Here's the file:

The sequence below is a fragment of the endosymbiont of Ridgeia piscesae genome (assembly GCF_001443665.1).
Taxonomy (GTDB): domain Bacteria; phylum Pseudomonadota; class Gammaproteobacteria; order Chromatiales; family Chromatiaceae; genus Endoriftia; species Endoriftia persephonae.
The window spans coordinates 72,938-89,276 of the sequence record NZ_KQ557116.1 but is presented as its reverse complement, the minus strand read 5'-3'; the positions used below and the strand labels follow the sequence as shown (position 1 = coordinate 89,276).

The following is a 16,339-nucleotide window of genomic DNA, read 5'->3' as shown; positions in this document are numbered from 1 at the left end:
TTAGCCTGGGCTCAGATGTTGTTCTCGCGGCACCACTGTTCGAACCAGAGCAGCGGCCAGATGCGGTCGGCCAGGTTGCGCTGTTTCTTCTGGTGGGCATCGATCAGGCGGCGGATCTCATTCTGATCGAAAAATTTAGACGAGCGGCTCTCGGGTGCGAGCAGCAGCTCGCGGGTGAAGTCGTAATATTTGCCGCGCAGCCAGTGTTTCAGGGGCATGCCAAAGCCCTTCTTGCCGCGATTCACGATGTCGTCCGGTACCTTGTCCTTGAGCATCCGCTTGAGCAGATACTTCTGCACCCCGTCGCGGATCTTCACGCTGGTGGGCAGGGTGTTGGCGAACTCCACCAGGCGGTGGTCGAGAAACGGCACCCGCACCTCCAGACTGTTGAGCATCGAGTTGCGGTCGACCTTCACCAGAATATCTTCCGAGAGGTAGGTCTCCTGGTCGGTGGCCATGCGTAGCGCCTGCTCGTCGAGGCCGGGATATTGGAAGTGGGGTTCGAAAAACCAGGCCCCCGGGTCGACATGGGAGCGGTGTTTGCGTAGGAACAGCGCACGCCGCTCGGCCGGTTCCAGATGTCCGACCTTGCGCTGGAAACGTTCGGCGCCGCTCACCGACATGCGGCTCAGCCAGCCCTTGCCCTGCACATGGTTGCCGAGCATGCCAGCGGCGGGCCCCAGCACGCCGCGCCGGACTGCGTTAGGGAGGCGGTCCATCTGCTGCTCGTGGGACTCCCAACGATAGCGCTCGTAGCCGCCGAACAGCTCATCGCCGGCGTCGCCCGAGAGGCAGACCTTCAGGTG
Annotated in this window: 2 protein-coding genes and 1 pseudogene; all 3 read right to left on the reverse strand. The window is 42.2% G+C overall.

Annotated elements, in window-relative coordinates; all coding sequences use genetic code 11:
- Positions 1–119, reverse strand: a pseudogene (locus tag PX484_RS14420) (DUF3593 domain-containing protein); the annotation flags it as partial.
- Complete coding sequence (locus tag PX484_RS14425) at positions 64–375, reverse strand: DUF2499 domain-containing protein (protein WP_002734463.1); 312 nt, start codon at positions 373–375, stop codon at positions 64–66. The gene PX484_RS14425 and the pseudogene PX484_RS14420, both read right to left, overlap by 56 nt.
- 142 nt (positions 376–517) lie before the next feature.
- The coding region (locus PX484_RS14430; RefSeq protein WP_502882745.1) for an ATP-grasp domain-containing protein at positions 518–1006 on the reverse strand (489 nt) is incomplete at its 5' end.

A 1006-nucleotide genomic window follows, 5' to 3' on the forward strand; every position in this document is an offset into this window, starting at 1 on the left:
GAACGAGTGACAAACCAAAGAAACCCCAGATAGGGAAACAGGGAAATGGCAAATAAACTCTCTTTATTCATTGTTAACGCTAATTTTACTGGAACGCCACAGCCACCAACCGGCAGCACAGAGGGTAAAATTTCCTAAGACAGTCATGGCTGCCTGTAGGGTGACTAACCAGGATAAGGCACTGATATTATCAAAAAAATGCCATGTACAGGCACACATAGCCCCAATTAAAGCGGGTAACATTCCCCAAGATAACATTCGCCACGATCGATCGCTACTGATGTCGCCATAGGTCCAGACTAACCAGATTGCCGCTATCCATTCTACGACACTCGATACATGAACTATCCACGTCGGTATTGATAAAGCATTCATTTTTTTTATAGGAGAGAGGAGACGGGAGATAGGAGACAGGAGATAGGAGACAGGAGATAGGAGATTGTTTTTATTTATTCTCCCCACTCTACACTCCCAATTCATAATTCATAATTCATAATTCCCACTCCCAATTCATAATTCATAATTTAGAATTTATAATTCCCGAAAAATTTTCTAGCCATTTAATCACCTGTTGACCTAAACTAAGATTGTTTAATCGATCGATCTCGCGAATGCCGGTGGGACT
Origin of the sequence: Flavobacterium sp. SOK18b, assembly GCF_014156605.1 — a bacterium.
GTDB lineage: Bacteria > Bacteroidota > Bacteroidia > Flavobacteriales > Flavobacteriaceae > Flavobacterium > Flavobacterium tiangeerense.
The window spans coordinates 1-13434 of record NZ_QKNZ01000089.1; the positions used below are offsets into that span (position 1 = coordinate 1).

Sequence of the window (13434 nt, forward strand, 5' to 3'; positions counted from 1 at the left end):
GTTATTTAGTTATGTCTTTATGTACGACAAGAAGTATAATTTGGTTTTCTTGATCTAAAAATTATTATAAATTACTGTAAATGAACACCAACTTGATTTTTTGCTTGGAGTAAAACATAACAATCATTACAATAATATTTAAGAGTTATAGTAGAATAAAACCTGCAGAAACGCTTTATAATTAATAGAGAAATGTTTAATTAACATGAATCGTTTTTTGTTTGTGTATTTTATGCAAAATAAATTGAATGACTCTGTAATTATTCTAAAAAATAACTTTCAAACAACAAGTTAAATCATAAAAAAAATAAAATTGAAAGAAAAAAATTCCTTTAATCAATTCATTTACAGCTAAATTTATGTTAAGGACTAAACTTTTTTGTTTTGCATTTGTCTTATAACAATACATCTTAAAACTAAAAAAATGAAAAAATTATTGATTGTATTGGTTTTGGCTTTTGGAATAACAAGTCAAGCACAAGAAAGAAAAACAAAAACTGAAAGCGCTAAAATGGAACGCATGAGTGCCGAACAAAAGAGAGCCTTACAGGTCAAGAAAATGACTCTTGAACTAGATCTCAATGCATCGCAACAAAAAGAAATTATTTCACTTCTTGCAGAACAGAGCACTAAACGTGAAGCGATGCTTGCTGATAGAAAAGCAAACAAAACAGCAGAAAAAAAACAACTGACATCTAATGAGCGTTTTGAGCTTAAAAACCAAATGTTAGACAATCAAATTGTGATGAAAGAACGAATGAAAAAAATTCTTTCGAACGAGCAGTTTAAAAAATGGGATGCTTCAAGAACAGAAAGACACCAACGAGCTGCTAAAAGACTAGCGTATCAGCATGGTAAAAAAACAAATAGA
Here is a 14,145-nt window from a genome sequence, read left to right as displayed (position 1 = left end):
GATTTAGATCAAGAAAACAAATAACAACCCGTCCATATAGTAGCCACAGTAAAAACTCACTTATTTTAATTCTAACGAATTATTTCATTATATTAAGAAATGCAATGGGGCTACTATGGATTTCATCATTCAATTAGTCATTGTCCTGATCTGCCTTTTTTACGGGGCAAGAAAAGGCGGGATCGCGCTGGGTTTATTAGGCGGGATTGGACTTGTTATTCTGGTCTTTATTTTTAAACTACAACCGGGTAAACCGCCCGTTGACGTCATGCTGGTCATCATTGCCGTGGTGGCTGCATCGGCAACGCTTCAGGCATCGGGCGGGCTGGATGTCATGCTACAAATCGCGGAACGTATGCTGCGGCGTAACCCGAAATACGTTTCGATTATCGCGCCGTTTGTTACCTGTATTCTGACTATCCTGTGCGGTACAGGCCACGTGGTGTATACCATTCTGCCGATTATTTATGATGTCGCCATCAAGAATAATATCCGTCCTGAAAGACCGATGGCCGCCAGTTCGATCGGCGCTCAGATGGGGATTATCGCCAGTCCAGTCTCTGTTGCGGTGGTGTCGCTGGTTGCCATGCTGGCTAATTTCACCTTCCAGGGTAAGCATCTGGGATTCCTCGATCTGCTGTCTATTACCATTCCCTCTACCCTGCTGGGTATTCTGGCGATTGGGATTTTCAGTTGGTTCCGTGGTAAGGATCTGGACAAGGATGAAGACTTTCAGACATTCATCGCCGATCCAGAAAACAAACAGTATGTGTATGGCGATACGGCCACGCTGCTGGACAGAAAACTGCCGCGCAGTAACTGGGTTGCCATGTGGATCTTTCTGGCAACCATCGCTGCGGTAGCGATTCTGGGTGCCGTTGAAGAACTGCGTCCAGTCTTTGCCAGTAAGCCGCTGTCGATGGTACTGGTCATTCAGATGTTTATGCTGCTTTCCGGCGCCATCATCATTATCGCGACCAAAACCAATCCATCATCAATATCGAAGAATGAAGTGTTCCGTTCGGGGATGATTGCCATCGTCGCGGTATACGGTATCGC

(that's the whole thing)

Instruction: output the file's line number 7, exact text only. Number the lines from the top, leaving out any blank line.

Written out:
Annotated elements, in window-relative coordinates; all coding sequences use genetic code 11: